seg_products = list(OrderedDict.fromkeys(seg_products))
            # If the probability is less than epsilon value randomly sample one product
            prod = sample(Segment_products, 1)[0]
            # Ensure that seg_products is unique
            seg_products = list(OrderedDict.fromkeys(seg_products))
    return seg_products

In line 117 we define the function to get the recommended products. The input parameters for the function are the segment, number of products we want to recommend, state id,epsilon value and the policy dictionary . We initialise a list to store the recommended products in line 119 and then extract all the products relevant for the segment in line 121. We then sort the segment products according to frequency of the products. We use the function ‘sortlist‘ in line 104 for this purpose. We sort the value dictionary according to the frequency and then select the top n products in the descending order in line 106. Now if the number of products in the dictionary is less than the number of products we want to be recommended, we randomly select the remaining products from the list of products for the segment. Lines 99-100 in the function ‘segproducts‘ is where we take the list of unique products for the segment and then randomly sample the required number of products and return it in line 110. In line 111 the additional products along with the top products is joined together. The new list of top products are sorted as per the order in which the products were added in line 112 and returned to the calling function in line 123.

Lines 125-142 implements the epsilon greedy process for product recommendation. This is a loop which continues till we get the required number of products for recommending. In line 127 a random probability score is generated and is verified whether it is greater than the epsilon value in line 128. If the random probability score is greater than epsilon value, we extract the topmost product from the list of products in line 130 and then append it to the recommendation candidate product list in line 132. After extraction of the top product, it is removed from the list in line 134. The list is sorted according to the order in which products are added in line 136. This loop continues till we get the required number of products for recommendation.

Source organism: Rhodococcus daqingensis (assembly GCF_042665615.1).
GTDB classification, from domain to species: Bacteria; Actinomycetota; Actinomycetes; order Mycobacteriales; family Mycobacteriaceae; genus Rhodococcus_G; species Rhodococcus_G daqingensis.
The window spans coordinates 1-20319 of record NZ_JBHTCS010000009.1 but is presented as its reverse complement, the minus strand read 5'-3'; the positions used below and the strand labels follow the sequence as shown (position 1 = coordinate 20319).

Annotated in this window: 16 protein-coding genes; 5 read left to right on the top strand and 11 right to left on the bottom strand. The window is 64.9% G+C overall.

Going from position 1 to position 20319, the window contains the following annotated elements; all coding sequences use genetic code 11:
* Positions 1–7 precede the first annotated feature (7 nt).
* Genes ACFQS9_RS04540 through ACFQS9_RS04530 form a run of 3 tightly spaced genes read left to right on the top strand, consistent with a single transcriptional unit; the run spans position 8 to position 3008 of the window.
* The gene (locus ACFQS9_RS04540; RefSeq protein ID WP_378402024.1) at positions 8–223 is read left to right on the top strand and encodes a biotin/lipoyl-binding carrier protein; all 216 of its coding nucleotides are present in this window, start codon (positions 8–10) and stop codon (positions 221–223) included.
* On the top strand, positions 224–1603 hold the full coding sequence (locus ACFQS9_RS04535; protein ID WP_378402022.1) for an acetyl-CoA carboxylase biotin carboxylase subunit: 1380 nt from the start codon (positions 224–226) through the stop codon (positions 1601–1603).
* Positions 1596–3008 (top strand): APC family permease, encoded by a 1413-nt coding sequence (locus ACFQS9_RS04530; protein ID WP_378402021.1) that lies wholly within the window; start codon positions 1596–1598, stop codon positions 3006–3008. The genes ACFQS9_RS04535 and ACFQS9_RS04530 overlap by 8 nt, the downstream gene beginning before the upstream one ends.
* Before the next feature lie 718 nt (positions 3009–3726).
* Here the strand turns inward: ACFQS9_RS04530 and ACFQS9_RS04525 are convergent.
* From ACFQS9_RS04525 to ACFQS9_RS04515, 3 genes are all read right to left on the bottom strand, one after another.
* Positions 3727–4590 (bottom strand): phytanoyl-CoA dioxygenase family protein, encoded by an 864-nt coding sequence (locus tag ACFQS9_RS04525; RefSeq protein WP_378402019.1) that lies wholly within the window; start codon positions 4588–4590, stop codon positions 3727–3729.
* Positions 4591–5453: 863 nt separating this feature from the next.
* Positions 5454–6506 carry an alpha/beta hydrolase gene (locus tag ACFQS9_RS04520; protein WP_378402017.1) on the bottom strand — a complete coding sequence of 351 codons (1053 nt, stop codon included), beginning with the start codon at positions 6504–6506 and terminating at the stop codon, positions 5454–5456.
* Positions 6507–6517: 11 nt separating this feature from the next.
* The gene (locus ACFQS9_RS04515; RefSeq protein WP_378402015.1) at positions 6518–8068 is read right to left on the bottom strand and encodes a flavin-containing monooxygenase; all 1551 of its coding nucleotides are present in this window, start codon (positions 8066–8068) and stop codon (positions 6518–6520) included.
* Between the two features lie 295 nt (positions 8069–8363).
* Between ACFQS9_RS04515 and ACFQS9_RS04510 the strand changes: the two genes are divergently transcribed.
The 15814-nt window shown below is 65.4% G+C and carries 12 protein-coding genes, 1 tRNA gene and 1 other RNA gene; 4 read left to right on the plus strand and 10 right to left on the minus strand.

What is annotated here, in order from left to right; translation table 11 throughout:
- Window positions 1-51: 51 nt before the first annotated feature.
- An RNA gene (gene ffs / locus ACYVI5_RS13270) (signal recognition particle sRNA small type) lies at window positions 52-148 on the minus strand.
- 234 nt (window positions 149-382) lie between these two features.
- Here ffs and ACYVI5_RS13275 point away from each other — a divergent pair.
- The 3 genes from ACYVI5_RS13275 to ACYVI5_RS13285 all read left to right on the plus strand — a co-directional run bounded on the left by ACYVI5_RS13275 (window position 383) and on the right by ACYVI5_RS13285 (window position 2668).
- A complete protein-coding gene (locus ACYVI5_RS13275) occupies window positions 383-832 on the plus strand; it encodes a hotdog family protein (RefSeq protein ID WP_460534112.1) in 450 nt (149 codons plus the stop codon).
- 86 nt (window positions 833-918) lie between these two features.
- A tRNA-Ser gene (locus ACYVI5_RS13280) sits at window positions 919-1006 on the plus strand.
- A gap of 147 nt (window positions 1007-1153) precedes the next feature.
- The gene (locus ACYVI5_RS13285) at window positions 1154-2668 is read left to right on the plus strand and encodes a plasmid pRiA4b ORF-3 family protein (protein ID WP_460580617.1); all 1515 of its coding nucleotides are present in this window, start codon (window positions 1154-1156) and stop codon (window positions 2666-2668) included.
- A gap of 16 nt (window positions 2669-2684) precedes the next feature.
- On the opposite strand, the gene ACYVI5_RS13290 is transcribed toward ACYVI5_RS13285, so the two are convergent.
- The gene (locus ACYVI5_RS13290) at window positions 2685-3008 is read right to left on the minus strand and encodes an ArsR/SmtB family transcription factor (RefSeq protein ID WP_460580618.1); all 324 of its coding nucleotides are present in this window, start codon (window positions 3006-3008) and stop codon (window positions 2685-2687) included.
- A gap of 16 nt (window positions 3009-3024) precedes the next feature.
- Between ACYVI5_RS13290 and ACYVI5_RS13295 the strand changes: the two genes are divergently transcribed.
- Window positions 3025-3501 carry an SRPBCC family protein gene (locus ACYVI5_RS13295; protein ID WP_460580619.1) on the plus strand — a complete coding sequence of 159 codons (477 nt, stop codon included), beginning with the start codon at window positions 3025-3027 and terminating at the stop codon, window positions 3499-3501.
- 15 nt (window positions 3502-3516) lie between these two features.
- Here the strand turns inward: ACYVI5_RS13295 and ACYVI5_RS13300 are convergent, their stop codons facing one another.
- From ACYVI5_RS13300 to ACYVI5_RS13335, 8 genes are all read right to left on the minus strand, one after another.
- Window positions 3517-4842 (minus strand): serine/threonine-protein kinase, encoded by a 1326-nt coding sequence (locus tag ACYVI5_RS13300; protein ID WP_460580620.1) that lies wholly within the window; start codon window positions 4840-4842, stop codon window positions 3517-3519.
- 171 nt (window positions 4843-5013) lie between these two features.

Lines 137-142 is the loop when the random score is less than the epsilon value i.e exploration stage. In this stage we randomly sample products from the list of products appealing to the segment and append it to the list of recommendation candidates. The final list of candiate products to be recommended is returned in line 143.

Process 3 : Updation of all relevant dictionaries

In the last section we saw the process of selecting the products for recommendation. The next process we will cover is how the products recommended are updated in the relevant dictionaries like quantity dictionary, value dictionary, reward dictionary and recommendation dictionary. Again we will use a function to update the dictionaries. The first function we will see is the one used to update sampled products.

def dicUpdater(prodList, stateId,countDic,recoCountdic,polDic,rewDic):
    # Loop through each of the products
    for prod in prodList:        
        # Check if the product is in the dictionary
        if prod in list(countDic[stateId].keys()):
            # Update the count by 1
            countDic[stateId][prod] += 1            
            countDic[stateId][prod] = 1            
        if prod in list(recoCountdic[stateId].keys()):            
            # Update the recommended products with 1
            recoCountdic[stateId][prod] += 1           
            # Initialise the recommended products as 1
            recoCountdic[stateId][prod] = 1            
        if prod not in list(polDic[stateId].keys()):
            # Initialise the value as 0
            polDic[stateId][prod] = 0            
        if prod not in list(rewDic[stateId].keys()):            
            # Initialise the reward dictionary as 0
            rewDic[stateId][prod] = GaussianDistribution(loc=0, scale=1, size=1)[0].round(2)     
    # Return all the dictionaries after update
    return countDic,recoCountdic,polDic,rewDic

The inputs for the function are the recommended products ,prodList , stateID, count dictionary, recommendation dictionary, value dictionary and reward dictionary as shown in line 144.